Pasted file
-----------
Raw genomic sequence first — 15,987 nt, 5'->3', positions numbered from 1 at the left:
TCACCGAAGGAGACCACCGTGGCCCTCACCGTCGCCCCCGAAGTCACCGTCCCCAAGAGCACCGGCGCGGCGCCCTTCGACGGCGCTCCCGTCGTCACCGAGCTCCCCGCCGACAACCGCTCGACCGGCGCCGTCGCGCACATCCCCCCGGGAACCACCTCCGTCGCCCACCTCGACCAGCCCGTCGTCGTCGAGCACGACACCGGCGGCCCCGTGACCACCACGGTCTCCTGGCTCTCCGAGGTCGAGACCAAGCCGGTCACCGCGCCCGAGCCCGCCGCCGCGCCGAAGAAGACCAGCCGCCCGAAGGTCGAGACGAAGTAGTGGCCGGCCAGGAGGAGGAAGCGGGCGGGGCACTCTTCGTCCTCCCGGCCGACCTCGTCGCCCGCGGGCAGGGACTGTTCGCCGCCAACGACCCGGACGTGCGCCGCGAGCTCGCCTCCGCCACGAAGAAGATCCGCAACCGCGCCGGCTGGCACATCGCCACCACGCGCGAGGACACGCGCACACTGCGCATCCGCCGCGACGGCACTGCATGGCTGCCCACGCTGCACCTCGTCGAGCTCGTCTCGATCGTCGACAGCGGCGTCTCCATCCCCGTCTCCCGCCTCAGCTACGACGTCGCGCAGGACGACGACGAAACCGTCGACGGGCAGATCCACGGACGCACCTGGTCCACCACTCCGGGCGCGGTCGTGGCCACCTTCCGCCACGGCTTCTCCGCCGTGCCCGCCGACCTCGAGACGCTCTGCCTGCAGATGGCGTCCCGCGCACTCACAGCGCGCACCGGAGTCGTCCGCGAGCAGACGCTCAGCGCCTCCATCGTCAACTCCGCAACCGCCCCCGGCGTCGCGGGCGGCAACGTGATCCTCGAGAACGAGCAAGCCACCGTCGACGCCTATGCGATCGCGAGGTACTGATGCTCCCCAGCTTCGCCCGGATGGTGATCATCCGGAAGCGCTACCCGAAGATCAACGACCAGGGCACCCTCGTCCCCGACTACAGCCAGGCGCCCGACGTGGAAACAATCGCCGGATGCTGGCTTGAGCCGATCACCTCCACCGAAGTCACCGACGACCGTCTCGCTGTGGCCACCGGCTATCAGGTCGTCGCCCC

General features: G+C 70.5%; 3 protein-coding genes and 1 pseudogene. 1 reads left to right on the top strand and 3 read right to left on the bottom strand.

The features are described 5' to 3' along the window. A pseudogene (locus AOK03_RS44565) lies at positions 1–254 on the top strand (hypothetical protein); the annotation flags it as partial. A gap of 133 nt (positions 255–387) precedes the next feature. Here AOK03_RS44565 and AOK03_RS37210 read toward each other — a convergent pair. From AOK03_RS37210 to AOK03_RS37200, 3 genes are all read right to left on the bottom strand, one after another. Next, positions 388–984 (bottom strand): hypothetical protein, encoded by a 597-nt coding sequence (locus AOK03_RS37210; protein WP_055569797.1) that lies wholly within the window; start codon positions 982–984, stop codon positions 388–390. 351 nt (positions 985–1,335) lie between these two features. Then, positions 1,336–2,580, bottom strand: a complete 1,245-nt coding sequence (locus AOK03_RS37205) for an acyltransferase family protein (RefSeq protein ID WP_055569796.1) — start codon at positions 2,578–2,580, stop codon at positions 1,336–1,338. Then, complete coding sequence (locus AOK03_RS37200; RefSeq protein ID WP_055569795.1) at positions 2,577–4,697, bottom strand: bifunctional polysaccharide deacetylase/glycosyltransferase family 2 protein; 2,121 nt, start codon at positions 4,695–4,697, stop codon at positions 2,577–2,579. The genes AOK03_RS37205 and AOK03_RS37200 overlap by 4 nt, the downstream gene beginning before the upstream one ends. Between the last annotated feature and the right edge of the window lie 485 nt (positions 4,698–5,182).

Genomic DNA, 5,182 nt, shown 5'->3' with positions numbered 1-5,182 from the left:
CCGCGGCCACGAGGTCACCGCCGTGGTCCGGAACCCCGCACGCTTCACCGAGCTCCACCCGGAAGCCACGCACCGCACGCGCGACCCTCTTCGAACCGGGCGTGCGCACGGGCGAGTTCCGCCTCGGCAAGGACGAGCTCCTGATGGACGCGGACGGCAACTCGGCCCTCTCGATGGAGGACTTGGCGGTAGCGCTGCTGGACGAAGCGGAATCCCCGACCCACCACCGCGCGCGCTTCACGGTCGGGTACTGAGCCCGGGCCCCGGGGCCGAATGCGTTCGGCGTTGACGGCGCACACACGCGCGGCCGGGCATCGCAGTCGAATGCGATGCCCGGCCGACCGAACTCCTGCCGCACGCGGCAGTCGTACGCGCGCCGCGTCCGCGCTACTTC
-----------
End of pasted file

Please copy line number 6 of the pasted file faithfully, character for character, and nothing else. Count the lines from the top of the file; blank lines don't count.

CCGCGGCCACGAGGTCACCGCCGTGGTCCGGAACCCCGCACGCTTCACCGAGCTCCACCCGGAAGCCACGCACCGCACGCGCGACCCTCTTCGAACCGGGCGTGCGCACGGGCGAGTTCCGCCTCGGCAAGGACGAGCTCCTGATGGACGCGGACGGCAACTCGGCCCTCTCGATGGAGGACTTGGCGGTAGCGCTGCTGGACGAAGCGGAATCCCCGACCCACCACCGCGCGCGCTTCACGGTCGGGTACTGAGCCCGGGCCCCGGGGCCGAATGCGTTCGGCGTTGACGGCGCACACACGCGCGGCCGGGCATCGCAGTCGAATGCGATGCCCGGCCGACCGAACTCCTGCCGCACGCGGCAGTCGTACGCGCGCCGCGTCCGCGCTACTTC